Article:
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Esterer Participates in Working Group

The EU is working on the assessment basis for the tank vehicle CO₂ emission regulation

The EU has already passed a Regulation governing CO2 emissions for cars and light trucks, and is now focusing on heavy goods vehicles. The EU has decreed that CO2 emission values must be reduced by 15 percent of their 2019 values by  the year 2025 and 30 percent of their 2019 values by 2030. This will help to combat global warming. Anyone who fails to achieve these targets will be liable to a heavy fine: 4,250 euros per g CO2/tkm will be charged for any infringement—for example under the given circumstances an infringement would cost MAN the entire annual profit margin for its fleet. “A reduction by 30 percent is a huge target,” says Managing Director Julia Esterer. “We anticipate that the financial penalties will be passed on to the truck purchasers, which will increase the price of tank vehicles. The product range will be smaller, too.”

The EU Commission is currently creating an assessment basis for a COemission regulation for truck trailers and bodies. As a member of the German Association of the Automotive Industry VDA, Esterer is a member of a working group that is developing suitable practice-oriented solutions for an assessment basis.

Ansgar Nonhoff, Head of Engineering and Development at Esterer and an expert in the working group, says: “Anyone buying a new tanker in future will need to know its CO2 emission figures. Since the beginning of this year, every truck over 16 tons comes with a CIF (Customer Information File) which states the CO2 value.” Since July 2019, this certificate must be produced whenever a vehicle is registered. When the next stage of the procedure starts in January 2020, the law will also apply to trucks under 16t and vehicles with wheel formulas 6x4 and 8x4. The current requirements permit the determination of CO2 emission values with standard bodies and trailers.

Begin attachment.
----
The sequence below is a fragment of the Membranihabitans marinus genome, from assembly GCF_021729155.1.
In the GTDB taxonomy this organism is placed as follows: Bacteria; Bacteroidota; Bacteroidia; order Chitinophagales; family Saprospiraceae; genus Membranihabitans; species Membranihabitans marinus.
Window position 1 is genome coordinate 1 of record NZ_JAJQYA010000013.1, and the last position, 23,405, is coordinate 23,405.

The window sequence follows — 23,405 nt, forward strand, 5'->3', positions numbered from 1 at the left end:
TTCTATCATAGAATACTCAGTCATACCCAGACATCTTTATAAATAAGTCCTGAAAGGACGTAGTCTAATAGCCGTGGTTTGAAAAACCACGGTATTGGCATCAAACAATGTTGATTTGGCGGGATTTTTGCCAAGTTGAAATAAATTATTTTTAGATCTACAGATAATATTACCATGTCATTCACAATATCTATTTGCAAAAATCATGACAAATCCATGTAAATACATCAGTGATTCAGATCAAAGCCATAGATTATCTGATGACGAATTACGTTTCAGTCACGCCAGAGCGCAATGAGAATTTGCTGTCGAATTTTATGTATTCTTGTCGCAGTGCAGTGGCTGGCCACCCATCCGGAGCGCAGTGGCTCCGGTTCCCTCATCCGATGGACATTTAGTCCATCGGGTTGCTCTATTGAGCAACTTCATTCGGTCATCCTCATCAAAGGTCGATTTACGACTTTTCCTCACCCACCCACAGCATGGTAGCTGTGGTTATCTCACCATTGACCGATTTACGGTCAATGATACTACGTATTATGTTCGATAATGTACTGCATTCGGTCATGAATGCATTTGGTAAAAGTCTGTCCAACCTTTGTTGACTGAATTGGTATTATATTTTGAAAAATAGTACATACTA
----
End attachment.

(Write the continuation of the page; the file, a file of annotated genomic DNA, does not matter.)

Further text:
Focus on actual COemissions

However, this method of determining CO2 values will not be sufficiently accurate in future. ”Ultimately, the real CO2 emission level depends on the exact version of the vehicle body or trailer,” says Ansgar Nonhoff. “There is no standard—every concrete, individual version must be considered.” The EU is relying on expert knowledge in order to design suitable procedures: The European trade association CLCCR (International Association of the Body and Trailer Building Industry) has already put forward proposals for a simple process for the calculation of the CO2 emissions of concrete versions of trailers. To date, there has been no indication as to whether the proposals have been accepted.

A precise, practicable solution

The second stage requires the data related to real vehicle bodies to be inserted into the CO2 emission calculation formula. To this end, a new working group consisting of European trade associations and around 20 companies—including Esterer—has been formed. Its task is to develop proposals for submission to the EU Commission. “The same principle applies to bodies and trailers: The solution must be not only practicable, but also offer an appropriate degree of accuracy in the determination of CO2 values,” says Ansgar Nonhoff. “Is the effort required to collect the data proportionate to the accuracy of the emission values? This is an important issue when considering proposals. In the case of delivery vehicles, for example, which only travel at low speeds, it is sensible to define standard values—which will save effort and costs.”

Appropriate flat-rate taxation

It can be assumed that the future vehicle tax for trucks will also be defined on the basis of emission values. However, there is no indication as to how special bodies—which are not considered separately—will be treated.   “Disproportionately high taxation of this vehicle category, which could also include tankers, must be averted at all costs,” says Ansgar Nonhoff. “A practice-oriented solution is essential here, too!” Julia Esterer adds: “It is clear that we occupy a niche—which is why tank bodies should be recognized as special vehicles and not be considered separately. It is important to ensure that the flat taxation rate is not set too high.”  

In conclusion, Managing Director Julia Esterer says: “Although the EU has defined its objectives, it is still absolutely unclear what our customers and our company can expect in future.” She adds: “It is important for us to participate proactively, which will enable us to influence the process as far as it is possible to do so, and react quickly to new legislation from Brussels!”


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